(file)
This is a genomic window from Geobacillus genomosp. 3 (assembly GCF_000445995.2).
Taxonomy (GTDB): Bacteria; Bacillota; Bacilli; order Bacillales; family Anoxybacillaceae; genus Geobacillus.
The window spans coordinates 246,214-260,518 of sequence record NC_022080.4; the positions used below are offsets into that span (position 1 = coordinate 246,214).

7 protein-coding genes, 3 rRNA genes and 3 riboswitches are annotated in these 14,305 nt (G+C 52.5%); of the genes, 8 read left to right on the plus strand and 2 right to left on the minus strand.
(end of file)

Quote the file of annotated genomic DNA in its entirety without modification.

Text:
This is a genomic window from Geobacillus genomosp. 3 (assembly GCF_000445995.2).
Taxonomy (GTDB): Bacteria; Bacillota; Bacilli; order Bacillales; family Anoxybacillaceae; genus Geobacillus.
The window spans coordinates 246,214-260,518 of sequence record NC_022080.4; the positions used below are offsets into that span (position 1 = coordinate 246,214).

7 protein-coding genes, 3 rRNA genes and 3 riboswitches are annotated in these 14,305 nt (G+C 52.5%); of the genes, 8 read left to right on the plus strand and 2 right to left on the minus strand.